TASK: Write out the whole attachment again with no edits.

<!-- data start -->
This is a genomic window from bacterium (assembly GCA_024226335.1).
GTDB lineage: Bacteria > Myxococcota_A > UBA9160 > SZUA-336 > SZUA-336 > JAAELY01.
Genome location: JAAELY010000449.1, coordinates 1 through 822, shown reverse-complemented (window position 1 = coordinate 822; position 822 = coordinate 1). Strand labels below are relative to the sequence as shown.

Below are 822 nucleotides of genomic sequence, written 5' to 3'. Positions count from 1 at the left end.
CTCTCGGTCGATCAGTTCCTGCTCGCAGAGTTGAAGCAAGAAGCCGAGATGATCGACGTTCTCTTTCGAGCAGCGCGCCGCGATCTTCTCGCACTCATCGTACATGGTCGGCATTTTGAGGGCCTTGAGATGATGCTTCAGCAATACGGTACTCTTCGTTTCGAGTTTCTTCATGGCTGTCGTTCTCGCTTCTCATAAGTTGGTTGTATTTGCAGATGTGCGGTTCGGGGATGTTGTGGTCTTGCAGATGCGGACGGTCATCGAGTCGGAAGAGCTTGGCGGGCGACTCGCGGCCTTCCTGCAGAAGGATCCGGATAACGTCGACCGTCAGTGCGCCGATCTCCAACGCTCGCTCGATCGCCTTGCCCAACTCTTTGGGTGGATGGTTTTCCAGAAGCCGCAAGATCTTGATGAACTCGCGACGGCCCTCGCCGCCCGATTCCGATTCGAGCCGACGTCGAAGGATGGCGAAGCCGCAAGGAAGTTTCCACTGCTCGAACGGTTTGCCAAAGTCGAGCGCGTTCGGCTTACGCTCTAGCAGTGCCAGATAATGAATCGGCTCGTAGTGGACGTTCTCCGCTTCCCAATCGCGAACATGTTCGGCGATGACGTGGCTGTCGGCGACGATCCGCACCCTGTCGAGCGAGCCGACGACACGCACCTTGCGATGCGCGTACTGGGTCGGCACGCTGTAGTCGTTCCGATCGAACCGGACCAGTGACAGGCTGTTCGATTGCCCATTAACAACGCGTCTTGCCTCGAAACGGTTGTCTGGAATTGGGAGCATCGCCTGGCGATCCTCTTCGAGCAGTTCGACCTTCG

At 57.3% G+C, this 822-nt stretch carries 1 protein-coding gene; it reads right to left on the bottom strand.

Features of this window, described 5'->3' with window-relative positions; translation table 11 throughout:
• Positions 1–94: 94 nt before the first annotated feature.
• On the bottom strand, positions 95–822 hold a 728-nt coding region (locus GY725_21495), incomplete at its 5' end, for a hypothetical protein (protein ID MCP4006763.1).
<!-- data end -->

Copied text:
This is a genomic window from bacterium (assembly GCA_024226335.1).
GTDB lineage: Bacteria > Myxococcota_A > UBA9160 > SZUA-336 > SZUA-336 > JAAELY01.
Genome location: JAAELY010000449.1, coordinates 1 through 822, shown reverse-complemented (window position 1 = coordinate 822; position 822 = coordinate 1). Strand labels below are relative to the sequence as shown.

Below are 822 nucleotides of genomic sequence, written 5' to 3'. Positions count from 1 at the left end.
CTCTCGGTCGATCAGTTCCTGCTCGCAGAGTTGAAGCAAGAAGCCGAGATGATCGACGTTCTCTTTCGAGCAGCGCGCCGCGATCTTCTCGCACTCATCGTACATGGTCGGCATTTTGAGGGCCTTGAGATGATGCTTCAGCAATACGGTACTCTTCGTTTCGAGTTTCTTCATGGCTGTCGTTCTCGCTTCTCATAAGTTGGTTGTATTTGCAGATGTGCGGTTCGGGGATGTTGTGGTCTTGCAGATGCGGACGGTCATCGAGTCGGAAGAGCTTGGCGGGCGACTCGCGGCCTTCCTGCAGAAGGATCCGGATAACGTCGACCGTCAGTGCGCCGATCTCCAACGCTCGCTCGATCGCCTTGCCCAACTCTTTGGGTGGATGGTTTTCCAGAAGCCGCAAGATCTTGATGAACTCGCGACGGCCCTCGCCGCCCGATTCCGATTCGAGCCGACGTCGAAGGATGGCGAAGCCGCAAGGAAGTTTCCACTGCTCGAACGGTTTGCCAAAGTCGAGCGCGTTCGGCTTACGCTCTAGCAGTGCCAGATAATGAATCGGCTCGTAGTGGACGTTCTCCGCTTCCCAATCGCGAACATGTTCGGCGATGACGTGGCTGTCGGCGACGATCCGCACCCTGTCGAGCGAGCCGACGACACGCACCTTGCGATGCGCGTACTGGGTCGGCACGCTGTAGTCGTTCCGATCGAACCGGACCAGTGACAGGCTGTTCGATTGCCCATTAACAACGCGTCTTGCCTCGAAACGGTTGTCTGGAATTGGGAGCATCGCCTGGCGATCCTCTTCGAGCAGTTCGACCTTCG

At 57.3% G+C, this 822-nt stretch carries 1 protein-coding gene; it reads right to left on the bottom strand.

Features of this window, described 5'->3' with window-relative positions; translation table 11 throughout:
• Positions 1–94: 94 nt before the first annotated feature.
• On the bottom strand, positions 95–822 hold a 728-nt coding region (locus GY725_21495), incomplete at its 5' end, for a hypothetical protein (protein ID MCP4006763.1).